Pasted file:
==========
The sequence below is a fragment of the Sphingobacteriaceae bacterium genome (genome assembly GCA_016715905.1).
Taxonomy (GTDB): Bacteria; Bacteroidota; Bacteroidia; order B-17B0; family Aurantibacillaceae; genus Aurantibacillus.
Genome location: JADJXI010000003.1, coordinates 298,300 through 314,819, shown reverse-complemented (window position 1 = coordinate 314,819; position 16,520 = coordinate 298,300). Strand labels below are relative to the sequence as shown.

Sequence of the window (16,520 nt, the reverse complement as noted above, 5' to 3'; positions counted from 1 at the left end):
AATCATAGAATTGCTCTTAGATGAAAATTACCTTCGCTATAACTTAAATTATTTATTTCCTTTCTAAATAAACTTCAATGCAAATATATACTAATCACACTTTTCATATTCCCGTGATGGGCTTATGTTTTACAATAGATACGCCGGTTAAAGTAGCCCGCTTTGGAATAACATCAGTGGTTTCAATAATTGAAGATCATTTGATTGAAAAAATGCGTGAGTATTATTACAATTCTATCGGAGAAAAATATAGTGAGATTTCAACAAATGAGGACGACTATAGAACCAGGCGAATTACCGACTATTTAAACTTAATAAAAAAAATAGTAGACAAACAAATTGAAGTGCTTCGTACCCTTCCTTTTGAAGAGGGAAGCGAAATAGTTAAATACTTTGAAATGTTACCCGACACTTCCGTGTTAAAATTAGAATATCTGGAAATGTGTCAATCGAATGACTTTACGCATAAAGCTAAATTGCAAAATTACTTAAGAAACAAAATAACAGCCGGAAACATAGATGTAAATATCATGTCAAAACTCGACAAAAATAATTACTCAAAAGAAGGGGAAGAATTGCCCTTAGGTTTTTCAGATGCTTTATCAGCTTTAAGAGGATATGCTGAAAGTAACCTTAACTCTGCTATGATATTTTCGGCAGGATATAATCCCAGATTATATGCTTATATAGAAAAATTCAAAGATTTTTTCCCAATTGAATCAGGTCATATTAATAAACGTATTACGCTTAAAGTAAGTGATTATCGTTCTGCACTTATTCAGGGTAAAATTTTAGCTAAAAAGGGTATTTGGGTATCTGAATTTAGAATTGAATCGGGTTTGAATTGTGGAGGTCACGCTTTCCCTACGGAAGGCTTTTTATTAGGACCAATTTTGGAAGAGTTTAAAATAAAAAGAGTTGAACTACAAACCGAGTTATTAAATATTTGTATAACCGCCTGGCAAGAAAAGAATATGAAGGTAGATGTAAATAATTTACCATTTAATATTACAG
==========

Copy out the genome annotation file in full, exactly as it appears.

The sequence below is a fragment of the Sphingobacteriaceae bacterium genome (genome assembly GCA_016715905.1).
Taxonomy (GTDB): Bacteria; Bacteroidota; Bacteroidia; order B-17B0; family Aurantibacillaceae; genus Aurantibacillus.
Genome location: JADJXI010000003.1, coordinates 298,300 through 314,819, shown reverse-complemented (window position 1 = coordinate 314,819; position 16,520 = coordinate 298,300). Strand labels below are relative to the sequence as shown.

Sequence of the window (16,520 nt, the reverse complement as noted above, 5' to 3'; positions counted from 1 at the left end):
AATCATAGAATTGCTCTTAGATGAAAATTACCTTCGCTATAACTTAAATTATTTATTTCCTTTCTAAATAAACTTCAATGCAAATATATACTAATCACACTTTTCATATTCCCGTGATGGGCTTATGTTTTACAATAGATACGCCGGTTAAAGTAGCCCGCTTTGGAATAACATCAGTGGTTTCAATAATTGAAGATCATTTGATTGAAAAAATGCGTGAGTATTATTACAATTCTATCGGAGAAAAATATAGTGAGATTTCAACAAATGAGGACGACTATAGAACCAGGCGAATTACCGACTATTTAAACTTAATAAAAAAAATAGTAGACAAACAAATTGAAGTGCTTCGTACCCTTCCTTTTGAAGAGGGAAGCGAAATAGTTAAATACTTTGAAATGTTACCCGACACTTCCGTGTTAAAATTAGAATATCTGGAAATGTGTCAATCGAATGACTTTACGCATAAAGCTAAATTGCAAAATTACTTAAGAAACAAAATAACAGCCGGAAACATAGATGTAAATATCATGTCAAAACTCGACAAAAATAATTACTCAAAAGAAGGGGAAGAATTGCCCTTAGGTTTTTCAGATGCTTTATCAGCTTTAAGAGGATATGCTGAAAGTAACCTTAACTCTGCTATGATATTTTCGGCAGGATATAATCCCAGATTATATGCTTATATAGAAAAATTCAAAGATTTTTTCCCAATTGAATCAGGTCATATTAATAAACGTATTACGCTTAAAGTAAGTGATTATCGTTCTGCACTTATTCAGGGTAAAATTTTAGCTAAAAAGGGTATTTGGGTATCTGAATTTAGAATTGAATCGGGTTTGAATTGTGGAGGTCACGCTTTCCCTACGGAAGGCTTTTTATTAGGACCAATTTTGGAAGAGTTTAAAATAAAAAGAGTTGAACTACAAACCGAGTTATTAAATATTTGTATAACCGCCTGGCAAGAAAAGAATATGAAGGTAGATGTAAATAATTTACCATTTAATATTACAG